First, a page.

Elle Clayton/Facebook

The custom apparel site called her work ‘hate speech.’

Pride Month is here, and Teespring has a lot of explaining to do to its transgender customers. A transgender designer on the custom apparel site claims her designs were removed for an anti-transphobic sentiment, which Teespring appears to have called “hate speech.”

Elle Clayton, a transgender woman who sells products on Teespring, put together a design that reads “FUCK TERFS” and began selling it on the site through shirts, tank tops, stickers, and tote bags. “TERF” (Trans-Exclusionary Radical Feminist) references transphobic feminists who reject transgender women and try to discredit their gender, remove them from feminist spaces, and sexually harass them both publicly and privately.

On Tuesday, Clayton posted a screengrab of an email from Teespring on Facebook, in which the Teespring team said her designs were removed for violating “our acceptable use policy with the wording ‘TERFS.'” In particular, Teespring argued the use of “TERFS” “violates our Hate Speech section of our acceptable use policy” and that the design “will not be put back up,” the screengrab from Clayton shows.

“You have got to be kidding me,” Clayton wrote in her Facebook post. “Teespring is aligning itself with TERFs. Only TERFs think ‘TERF’ is a slur or hate speech.”

In an interview with the Daily Dot, Clayton explained that life has “been pretty rough” since she first started transitioning, and that she chose Teespring as an avenue for her designs to “make things a little easier while also giving folks a great message to take to Pride.” But Clayton didn’t expect Teespring to get in the way of her work.

“My campaign was up for about a day, if I recall correctly. I sold about five items and made $30ish,” Clayton told the Daily Dot. “A friend of mine shared it and a TERF page on Facebook picked it up.”

Clayton said the TERF Facebook page “organized to report all of my Teespring campaigns” or designs. Teespring initially claimed that Clayton was “using third-party content,” she told the Daily Dot, so she changed the design to read “TERFS ARE TRASH.” But Clayton said the TERFs reporting her designs “succeed in getting every one of my campaigns terminated” and led to her being “locked out” of her Teespring account.

Clayton suspects Teespring initially didn’t realize what was going on and took down her campaigns without realizing what TERFs represent. But now, she argues the company is doubling-down and hoping the controversy will simply disappear.

“Either way, they had to have learned something about TERFs throughout all of this, and whatever they’ve learned has convinced them to side with TERFs over trans women,” Clayton told the Daily Dot. “At this point, it’s clear that they just want it to go away, and have no interest in listening to us whatsoever.”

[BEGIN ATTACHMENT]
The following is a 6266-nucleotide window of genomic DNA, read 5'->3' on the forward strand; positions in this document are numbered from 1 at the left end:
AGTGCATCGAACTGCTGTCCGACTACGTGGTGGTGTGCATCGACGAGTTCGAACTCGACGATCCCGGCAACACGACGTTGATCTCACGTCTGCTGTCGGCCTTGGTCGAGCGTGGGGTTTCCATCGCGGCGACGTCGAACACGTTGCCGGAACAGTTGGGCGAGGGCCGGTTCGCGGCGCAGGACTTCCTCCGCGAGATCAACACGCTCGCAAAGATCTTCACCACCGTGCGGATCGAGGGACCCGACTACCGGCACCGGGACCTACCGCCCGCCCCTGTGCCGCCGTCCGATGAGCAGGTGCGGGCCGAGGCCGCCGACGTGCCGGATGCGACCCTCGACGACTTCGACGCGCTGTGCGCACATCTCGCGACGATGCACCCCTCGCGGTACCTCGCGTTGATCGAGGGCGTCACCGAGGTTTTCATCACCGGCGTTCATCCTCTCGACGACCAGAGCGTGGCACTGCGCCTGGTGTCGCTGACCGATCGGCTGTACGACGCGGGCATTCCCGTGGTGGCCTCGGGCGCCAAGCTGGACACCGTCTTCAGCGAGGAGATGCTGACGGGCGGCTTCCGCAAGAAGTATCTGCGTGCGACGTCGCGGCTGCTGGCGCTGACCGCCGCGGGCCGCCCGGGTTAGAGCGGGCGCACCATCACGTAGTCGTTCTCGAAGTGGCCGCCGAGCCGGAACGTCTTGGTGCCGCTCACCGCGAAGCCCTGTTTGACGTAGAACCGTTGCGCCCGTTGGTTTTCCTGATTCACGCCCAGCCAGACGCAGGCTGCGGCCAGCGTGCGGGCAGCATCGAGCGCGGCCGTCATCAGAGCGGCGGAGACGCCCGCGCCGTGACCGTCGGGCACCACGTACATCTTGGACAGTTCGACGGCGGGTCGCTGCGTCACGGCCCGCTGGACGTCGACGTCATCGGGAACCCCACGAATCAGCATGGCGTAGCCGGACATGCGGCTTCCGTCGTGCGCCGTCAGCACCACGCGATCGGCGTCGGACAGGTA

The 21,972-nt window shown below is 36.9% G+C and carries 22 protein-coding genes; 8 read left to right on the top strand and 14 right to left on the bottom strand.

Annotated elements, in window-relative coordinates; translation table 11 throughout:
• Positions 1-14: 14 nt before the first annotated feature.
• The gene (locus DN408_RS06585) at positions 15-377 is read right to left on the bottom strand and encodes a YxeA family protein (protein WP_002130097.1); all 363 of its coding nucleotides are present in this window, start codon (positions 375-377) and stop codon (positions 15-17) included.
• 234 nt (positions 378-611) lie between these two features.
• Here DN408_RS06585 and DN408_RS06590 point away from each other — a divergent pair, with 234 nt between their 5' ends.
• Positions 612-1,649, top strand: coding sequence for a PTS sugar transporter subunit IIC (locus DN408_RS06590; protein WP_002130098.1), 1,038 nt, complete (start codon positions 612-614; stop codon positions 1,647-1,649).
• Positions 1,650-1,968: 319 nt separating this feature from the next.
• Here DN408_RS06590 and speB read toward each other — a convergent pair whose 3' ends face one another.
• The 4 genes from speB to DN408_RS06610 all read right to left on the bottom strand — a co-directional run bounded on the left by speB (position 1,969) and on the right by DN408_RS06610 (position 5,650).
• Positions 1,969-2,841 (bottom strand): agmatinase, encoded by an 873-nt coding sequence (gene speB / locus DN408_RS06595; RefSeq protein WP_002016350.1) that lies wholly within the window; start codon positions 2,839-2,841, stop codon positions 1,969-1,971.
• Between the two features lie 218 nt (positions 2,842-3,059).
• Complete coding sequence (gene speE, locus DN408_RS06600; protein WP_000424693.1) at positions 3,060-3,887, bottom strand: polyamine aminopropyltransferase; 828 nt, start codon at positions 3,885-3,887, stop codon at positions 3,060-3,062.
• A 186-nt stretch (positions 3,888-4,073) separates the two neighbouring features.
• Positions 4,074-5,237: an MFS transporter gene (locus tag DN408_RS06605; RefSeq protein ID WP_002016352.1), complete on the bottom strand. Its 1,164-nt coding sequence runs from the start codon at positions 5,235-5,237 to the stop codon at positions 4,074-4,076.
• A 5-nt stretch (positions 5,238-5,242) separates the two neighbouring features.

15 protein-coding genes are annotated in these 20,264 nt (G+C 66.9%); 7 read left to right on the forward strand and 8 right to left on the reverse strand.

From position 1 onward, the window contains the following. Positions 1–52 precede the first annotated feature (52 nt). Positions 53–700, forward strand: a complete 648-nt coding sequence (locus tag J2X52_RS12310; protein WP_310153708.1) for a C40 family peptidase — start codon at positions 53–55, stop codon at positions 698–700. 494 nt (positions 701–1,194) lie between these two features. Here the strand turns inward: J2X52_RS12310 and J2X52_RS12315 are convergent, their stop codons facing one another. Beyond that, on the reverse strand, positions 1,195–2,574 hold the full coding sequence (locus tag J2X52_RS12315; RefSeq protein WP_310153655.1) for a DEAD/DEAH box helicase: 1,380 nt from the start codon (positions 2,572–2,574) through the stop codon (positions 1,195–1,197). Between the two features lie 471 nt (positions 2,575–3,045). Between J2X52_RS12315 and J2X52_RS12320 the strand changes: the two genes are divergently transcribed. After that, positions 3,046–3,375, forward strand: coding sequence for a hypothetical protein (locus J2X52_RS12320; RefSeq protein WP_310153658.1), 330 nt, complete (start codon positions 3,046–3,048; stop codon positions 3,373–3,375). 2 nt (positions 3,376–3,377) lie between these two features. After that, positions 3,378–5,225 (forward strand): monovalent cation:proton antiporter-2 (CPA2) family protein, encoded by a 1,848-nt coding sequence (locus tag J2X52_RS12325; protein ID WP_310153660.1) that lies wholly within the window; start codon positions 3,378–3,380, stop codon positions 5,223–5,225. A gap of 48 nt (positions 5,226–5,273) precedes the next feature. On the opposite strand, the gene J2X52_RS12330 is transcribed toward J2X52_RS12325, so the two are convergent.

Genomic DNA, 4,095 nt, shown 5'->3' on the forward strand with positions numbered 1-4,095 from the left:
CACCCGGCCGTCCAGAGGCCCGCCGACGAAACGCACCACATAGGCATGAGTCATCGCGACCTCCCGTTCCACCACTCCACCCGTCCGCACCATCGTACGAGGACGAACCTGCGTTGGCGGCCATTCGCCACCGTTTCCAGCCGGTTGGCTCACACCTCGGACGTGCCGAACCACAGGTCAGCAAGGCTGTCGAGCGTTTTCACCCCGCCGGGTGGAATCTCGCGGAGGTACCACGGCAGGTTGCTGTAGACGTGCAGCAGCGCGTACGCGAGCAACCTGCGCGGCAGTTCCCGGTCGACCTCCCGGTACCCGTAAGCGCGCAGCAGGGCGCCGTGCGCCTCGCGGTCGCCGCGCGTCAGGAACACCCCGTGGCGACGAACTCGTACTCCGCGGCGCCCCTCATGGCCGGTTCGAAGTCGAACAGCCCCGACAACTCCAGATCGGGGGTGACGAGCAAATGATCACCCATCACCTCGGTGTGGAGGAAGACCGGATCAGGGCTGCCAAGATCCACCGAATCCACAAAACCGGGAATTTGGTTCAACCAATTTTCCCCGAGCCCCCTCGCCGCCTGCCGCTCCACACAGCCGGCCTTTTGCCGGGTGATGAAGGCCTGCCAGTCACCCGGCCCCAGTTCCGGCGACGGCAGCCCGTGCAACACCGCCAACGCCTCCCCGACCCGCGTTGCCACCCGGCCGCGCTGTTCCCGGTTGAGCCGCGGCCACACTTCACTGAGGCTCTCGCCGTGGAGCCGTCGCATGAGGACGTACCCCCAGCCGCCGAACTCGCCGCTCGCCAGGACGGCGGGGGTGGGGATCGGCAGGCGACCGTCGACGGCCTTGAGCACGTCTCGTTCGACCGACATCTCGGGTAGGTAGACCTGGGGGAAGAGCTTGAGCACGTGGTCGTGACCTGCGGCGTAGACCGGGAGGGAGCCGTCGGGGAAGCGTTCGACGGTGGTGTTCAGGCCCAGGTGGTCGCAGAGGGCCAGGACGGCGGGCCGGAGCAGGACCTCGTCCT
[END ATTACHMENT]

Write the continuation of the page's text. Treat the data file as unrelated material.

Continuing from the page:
You have got to be kidding me.Please help me get as much visibility on this as possible. Teespring is aligning itself with TERFs. Only TERFs think "TERF" is a slur or hate speech.

Posted by Elle Clayton on Tuesday, June 5, 2018

Clayton’s post quickly went viral as transgender women and their allies alike pointed out that Teespring’s policy is dangerous. The word “TERF” is a critical, yet accurate, term used to describe exclusionary feminism, but many TERFs argue that the word itself is a “slur” in an attempt to discredit transgender women who criticize their transphobic beliefs. So by saying that “TERF” constitutes hate speech, many feel Teespring is aligning with those transphobic beliefs.

Twitter users are particularly upset over Teespring’s pro-LGBTQ posts on Facebook and Twitter, while the controversy continues. For many, it’s a sign that Teespring is looking to profit off the LGBTQ community while throwing transgender women under the bus.

The Daily Dot reached out to Teespring regarding its policy and awaits a response.

https://twitter.com/teespring/status/1001488111153614848

As Clayton posited, even if Teespring was possibly confused to TERF’s meaning and the politics surrounding the word if and when it was flagged, the company has since reiterated on its policy on “TERF.” Teespring argued in a series of tweets on Tuesday that the company is “not in a position to debate our policies or discuss this issue further” and that “designs that promote or glorify hatred towards people based upon age, race, gender/gender identity, and sexual orientation are prohibited.” That claim is particularly ironic, given Teespring’s lengthy white supremacist, transphobic, homophobic, and racist designs available for sale.

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Teespring’s controversy comes just weeks after a queer Latinx artist claimed that Target stole his painting and culturally appropriated its message for an LGBTQ-themed T-shirt. Teespring is just the latest example of a much larger problem the queer community continues to grapple with in 2018: Companies that appear pro-LGBTQ but actually have sinister intentions that leave queer shoppers feeling unwelcome.

Ana Valens

Ana Valens

Ana Valens is an LGBTQ reporter and essayist for the Daily Dot. Her work has previously appeared in Bitch, the Establishment, Vice's Waypoint, Rolling Stone's Glixel, and the Toast. She lives in Brooklyn, New York.